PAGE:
Editorial: The fourth time’s the charm

We are looking forward to the June 24 public hearing about the future of the municipal center, but we hope this is the start of a real discussion—along with alternative plans and options. After all, many town leaders have had eight years to explore other options. We hope they didn’t just back voters into a corner to get their way. We have reason to be skeptical.

The municipal center has been mired in controversy since it was first envisioned. Southington had outgrown town hall by 2005. The Gura building had fallen into disrepair, and there was a need to centralize departments under one roof for more cooperation between departments—most notably between Southington’s school employees and town workers.

John Weichsel Municipal Center
200 N. Main St., Southington, CT 06489
Phone: (860) 628-3200

Like snake oil salesmen, councilors whirled around their plan to knock down the Gura building and expand town hall. The historic building was beyond repair, they argued. It was unhealthy. It was unsafe. But residents weren’t fooled. Officials tried to force their will three times through referendums, but residents pushed back each time. In 2005, residents voted overwhelmingly against the plan with two separate referendums (and by a 2:1 margin in the second vote).

Council talks were drawn along party lines with many of today’s councilors playing roles. Chris Palmieri (D), John Barry (D), Victoria Triano (R), Mike Riccio (R), and Dawn Miceli (D) were all members of earlier councils that led us to this choice about purchasing this unremarkable building.

By 2011, it was clear that locals didn’t want to rip down the Gura building (now so beautifully restored for the arts), but councilors didn’t seem to care. After a third failed vote, they found a loophole. Triano was no longer on the council, but Miceli had entered the fray. At the Feb. 28, 2011 council meeting, the board voted, 6-3, to move ahead with a plan—First, sell the abandoned North Center school to Borghesi Building and Engineering for $1. Next, lease it for eight years. Finally, buy it back for $2.9 million (after yet another referendum). Perhaps the fourth time’s the charm?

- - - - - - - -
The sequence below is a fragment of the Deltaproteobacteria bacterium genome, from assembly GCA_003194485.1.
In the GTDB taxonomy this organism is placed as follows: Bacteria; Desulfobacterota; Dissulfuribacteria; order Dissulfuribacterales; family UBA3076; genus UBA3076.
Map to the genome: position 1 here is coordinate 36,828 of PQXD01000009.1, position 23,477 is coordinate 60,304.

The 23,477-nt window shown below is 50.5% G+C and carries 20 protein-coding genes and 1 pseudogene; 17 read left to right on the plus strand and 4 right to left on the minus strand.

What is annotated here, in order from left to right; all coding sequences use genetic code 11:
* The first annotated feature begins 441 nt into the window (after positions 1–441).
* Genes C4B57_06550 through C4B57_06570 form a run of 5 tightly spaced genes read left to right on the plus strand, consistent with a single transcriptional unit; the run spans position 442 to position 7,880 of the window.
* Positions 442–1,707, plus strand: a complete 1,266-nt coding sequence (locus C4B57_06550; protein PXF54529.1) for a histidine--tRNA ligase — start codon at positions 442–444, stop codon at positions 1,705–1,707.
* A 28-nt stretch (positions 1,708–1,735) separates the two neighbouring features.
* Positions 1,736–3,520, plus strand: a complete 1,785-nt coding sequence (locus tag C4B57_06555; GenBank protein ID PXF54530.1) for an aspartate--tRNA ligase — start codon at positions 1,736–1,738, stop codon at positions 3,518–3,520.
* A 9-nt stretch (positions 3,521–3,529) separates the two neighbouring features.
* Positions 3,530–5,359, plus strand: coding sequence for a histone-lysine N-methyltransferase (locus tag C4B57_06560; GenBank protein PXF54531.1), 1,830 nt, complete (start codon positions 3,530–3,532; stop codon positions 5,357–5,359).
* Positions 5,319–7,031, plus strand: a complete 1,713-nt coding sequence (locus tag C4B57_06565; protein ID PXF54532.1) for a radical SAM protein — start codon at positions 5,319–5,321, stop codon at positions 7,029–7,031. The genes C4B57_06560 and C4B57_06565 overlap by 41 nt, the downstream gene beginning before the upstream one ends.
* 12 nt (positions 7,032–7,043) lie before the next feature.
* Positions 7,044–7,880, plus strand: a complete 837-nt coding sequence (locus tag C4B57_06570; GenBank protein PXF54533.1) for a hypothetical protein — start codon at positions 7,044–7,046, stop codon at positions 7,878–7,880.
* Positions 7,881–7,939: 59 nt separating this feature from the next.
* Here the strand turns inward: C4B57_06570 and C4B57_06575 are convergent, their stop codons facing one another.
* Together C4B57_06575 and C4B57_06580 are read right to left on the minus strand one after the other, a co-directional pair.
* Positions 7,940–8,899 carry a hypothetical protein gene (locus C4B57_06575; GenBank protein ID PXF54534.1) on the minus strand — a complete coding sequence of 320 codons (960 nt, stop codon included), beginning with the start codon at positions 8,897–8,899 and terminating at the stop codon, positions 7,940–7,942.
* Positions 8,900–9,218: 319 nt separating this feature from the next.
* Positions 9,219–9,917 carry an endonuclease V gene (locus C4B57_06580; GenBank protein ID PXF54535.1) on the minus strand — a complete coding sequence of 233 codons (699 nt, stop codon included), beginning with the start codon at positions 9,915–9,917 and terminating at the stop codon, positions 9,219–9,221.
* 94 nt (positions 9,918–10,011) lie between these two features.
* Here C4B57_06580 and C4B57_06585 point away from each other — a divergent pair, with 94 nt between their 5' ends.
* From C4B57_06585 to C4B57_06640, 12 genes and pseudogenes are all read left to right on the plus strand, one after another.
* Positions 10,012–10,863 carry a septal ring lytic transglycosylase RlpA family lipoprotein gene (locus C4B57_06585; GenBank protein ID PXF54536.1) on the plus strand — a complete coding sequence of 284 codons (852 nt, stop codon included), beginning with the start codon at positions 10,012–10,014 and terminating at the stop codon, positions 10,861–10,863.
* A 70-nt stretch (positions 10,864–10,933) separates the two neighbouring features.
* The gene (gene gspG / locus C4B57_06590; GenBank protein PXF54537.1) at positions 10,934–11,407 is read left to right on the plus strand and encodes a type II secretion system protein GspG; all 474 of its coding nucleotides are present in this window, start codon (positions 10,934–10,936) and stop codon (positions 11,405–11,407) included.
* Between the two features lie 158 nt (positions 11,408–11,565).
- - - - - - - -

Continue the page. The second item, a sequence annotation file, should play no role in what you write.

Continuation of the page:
Former town councilor Peter Romano (R) made the motion. Miceli seconded it. Officials voted, 6-3, to approve the plan with the five Republican councilors (including Riccio) voting with Miceli in favor of the controversial backdoor deal. The council’s other three Democrats (including Barry and Palmieri) voted against it.

Residents came out in force at a public hearing that March. Although they supported the idea of merging board of education offices with some town departments, they were overwhelmingly against the town council’s methods.

“This entire proposal is a blatant attempt to circumvent the voter rejections of previous plans to renovate town hall,” one resident was quoted in the Observer.

We hope that town officials handle themselves differently this time around and actually listen to voters. We hope this next referendum isn’t just a case of throwing good money after bad. We are happy to see that school officials and town officials benefit from being under one roof, but why does it have to be under this bland roof? With eight years to think about other options, we hope that town officials have come up with more than just two choices—to continue the lease or buy the building outright. Since residents voiced their opinions so loudly from 2005 to 2011, we hope that councilors at least listened to the public that elects them. We are looking forward to hearing all the options available—especially from those five (representing both sides) that were involved in the votes along the way that led to this condundrum.

We are worried that the council is trying, once again, to force their will on residents. We hope we are wrong.

To comment on this story or to contact Southington Observer editor John Goralski, email him at JGoralski@SouthingtonObserver.com.

 

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